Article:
Native American Spirit

49er Hwy in Maidu area

On my recent summer holiday we visited my sister-in-law and brother-in-law in a small town in Northern California.  We love going up there where you sit on the porch and read, swim at the river and walk down to the candy shop after dinner, my kids have grown up going there and it’s home away from home—a place where the theme from the “Andy Griffith Show” plays quietly in the back of my brain.

Medicine Rock 3Just a couple of houses up Main Street from my sister-in-laws old Victorian house is a curious rock.  It is a sizable boulder in a hillside with a house’s front porch built right up to it.  On the rock is a metal plate explaining how the Indians considered this a “medicine rock” and had carved out hollows on the top where they would sunbathe as part of healing.  The plaque mostly celebrates the spot as part of the pioneer experience and the trail that opened up once gold was found in those there hills.

I had also been reading about ancient cave art, and learning how the paintings were not just randomly placed on the cave walls but often followed and made use of natural contours, one looking like a bison’s back situated vertically, another like a horse falling in space.  With eyes primed by this reading, I could swear I noticed the natural outline of a bison formed in the wear and weathering of the granite of the Medicine Rock.  While this was not a land that had previously contained bison, the verdict on cave art included the notion that our remote ancestors were up to shamanic rite and ritual, and that they were “not painting their diet” (David Lewis-Williams, “The Mind in the Cave:  Consciousness and the Origins of Art).  It seems quite possible that the native tribes would have known of bison, and quite possibly revered them, much as their even more ancient ancestors had in the caves of Spain and France.  In the image below to the left I see the head of a bison; compare it to the image below right of  bison on the walls of a cave at Lascaux, France—painted tens of thousands of years ago.  Given that the cave painters started with the rock and then elucidated the animal, or its spirit from it, I wondered if the chance resemblance to a bison in the Medicine Rock could have been why it was chosen and honored as having healing powers.

Medicine Rock 2bison lascauxWith this in mind, coupled with the powerful spirit energy that I felt around this rock, I searched on line and found only one mention of it, and that just to say it was there (with no explanation of any further history, meaning or purpose).

In the local book store and asked about books on the indigenous Native American culture and found several shelves of books about the gold rush and history of the region since the white folks arrived, but only one thin “book” about the Northern Maidu tribe—the original inhabitants.  It was more like a pamphlet by Marie Potts, with half the pages stapled out of order; yet the writer was a Maidu who knew the lore of her tribe, but there was nothing about the mysterious Medicine Rock.  I realized that it was either not such a big deal, or it was and no one who knew anything about it was likely to tell what they knew.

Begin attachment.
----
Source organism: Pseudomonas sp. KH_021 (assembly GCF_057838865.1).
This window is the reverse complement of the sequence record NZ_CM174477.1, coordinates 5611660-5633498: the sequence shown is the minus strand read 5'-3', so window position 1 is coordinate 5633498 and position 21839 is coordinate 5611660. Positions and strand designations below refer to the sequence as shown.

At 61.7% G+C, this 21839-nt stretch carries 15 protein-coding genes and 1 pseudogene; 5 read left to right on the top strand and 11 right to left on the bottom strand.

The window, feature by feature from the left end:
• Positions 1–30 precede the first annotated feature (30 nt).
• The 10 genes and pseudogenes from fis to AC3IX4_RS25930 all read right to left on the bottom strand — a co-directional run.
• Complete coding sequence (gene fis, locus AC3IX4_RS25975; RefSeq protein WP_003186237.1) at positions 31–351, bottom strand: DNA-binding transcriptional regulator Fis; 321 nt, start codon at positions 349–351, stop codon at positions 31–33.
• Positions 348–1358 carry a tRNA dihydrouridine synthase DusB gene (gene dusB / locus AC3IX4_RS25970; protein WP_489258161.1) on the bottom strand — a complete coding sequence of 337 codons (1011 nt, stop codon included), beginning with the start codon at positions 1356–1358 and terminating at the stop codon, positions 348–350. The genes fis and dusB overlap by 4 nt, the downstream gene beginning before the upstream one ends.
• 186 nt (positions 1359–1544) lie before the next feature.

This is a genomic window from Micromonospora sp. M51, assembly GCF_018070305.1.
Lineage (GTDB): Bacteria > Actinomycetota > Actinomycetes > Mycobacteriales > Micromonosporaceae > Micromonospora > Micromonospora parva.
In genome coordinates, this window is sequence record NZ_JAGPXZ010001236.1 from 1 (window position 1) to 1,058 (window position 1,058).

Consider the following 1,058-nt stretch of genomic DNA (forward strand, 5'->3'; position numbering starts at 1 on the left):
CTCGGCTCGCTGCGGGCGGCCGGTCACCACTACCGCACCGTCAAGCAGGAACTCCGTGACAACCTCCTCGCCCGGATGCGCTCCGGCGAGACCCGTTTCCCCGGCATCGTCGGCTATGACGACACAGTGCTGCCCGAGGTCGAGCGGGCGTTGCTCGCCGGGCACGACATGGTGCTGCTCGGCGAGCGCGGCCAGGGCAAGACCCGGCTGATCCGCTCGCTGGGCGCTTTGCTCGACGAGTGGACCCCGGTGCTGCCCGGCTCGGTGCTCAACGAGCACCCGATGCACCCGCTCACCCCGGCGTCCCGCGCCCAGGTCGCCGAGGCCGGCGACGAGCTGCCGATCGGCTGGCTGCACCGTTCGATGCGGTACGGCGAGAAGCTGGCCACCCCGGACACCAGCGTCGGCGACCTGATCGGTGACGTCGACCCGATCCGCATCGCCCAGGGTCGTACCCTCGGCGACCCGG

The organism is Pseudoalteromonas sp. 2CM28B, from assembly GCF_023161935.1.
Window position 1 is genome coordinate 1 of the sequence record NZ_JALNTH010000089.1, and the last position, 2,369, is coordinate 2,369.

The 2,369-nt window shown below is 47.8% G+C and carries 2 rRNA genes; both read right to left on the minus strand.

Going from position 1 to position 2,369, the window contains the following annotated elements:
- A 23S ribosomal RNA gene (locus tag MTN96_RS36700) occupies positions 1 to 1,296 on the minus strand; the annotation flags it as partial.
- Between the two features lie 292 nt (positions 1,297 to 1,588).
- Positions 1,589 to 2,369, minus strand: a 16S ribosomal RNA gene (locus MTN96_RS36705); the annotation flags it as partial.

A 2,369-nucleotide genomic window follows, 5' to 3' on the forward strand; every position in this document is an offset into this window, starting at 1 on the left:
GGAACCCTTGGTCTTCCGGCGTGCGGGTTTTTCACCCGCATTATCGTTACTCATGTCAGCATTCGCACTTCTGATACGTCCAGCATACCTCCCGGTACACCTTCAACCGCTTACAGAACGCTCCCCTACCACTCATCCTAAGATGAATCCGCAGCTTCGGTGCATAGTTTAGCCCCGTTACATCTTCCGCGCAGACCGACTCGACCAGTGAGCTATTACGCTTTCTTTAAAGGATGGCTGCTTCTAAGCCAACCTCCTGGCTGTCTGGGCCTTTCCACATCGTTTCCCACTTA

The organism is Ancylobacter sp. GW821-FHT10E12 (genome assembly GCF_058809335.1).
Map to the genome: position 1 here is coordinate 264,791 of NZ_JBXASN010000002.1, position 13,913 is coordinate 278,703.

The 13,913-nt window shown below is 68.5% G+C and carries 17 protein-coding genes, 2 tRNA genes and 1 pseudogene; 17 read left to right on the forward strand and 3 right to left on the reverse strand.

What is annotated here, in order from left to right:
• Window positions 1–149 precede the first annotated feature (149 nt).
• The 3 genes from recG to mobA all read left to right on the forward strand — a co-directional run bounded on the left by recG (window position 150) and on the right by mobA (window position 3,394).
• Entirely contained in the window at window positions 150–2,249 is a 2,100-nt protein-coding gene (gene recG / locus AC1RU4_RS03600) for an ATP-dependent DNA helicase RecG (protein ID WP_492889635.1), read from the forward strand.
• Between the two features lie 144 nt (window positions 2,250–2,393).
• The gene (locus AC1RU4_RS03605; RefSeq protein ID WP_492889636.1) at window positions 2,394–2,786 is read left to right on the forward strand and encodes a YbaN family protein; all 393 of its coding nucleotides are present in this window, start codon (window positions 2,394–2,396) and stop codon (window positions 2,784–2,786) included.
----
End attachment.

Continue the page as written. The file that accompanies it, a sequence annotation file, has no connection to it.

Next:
I learned a lot about the Maidu, however, who lived in great harmony with nature and had a completely different notion about “owning” things such as land.  Marie Potts’ explanation of their religion told about “Kadyapam,” the Creator who they worshiped by greeting the sunrise with a prayer of thankfulness, then they stopped for meditation at noon and they gave thanks and blessings at sunset.  They gave thanks when they made a kill or caught a fish, and it struck me that there are probably more similarities than differences with the core of any system of faith in something higher than one’s own ego self.

Marie Potts also shared their trickster legend of the coyote who was always arguing with the Creator, insisting that there should be sadness, crying and death… and multiple languages so that people won’t understand each other.  Coyote won the argument, and hence life has ugliness, but was banished to be a scavenger.  And yet it struck me that the artist is also a “scavenger,” a “bricoleur” who chooses treasures from the trash, images from the collective warehouse and words from the dustbin of confusion.

Marie Potts ends her book with reminiscence of being a girl in the cedar bark house of her grandparents and hearing coyotes bark and the hoot of owls in the trees and… “just as it grew light as the sun rose, there came the enchantment of the bird chorus, the orchestra of the Great Spirit all around us.  That clean pine smell on the morning wind—Where can we find it now?”

This was in 1975, when Marie Potts was eighty years old.  Perhaps today we can try to listen even more closely for the “bird chorus” and look with ancient eyes at the sun light falling today on the coyotes who still find their trickster way to live in Northern California and in modern Los Angeles—in the places Native Americans lived for thousands of years before we got here with our hospitals and schools and mini malls, maybe accidentally wiping away, or at least obscuring, spirit, wisdom and healing.

And if you catch a glimpse of magic in the Medicine Rock or in the shimmering leaves, send a thought, or song, or sigh of gratitude in honor of all our collective children.  The younger they are, the better able they might be to explain the Medicine Rock and its secrets to us.

Namaste, Bruce

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One Response to “Native American Spirit”

  1. krk Says:

    Hi Bruce et al,

    I think that whenever our children(and sometimes ourselves)pick up a rock they
    feel a part of the earth and sense the beauty and the mystery of it. . Into the pocket it goes. It is a treasure.
    Here is to more rock gathering, and the spirit within us.
    krk

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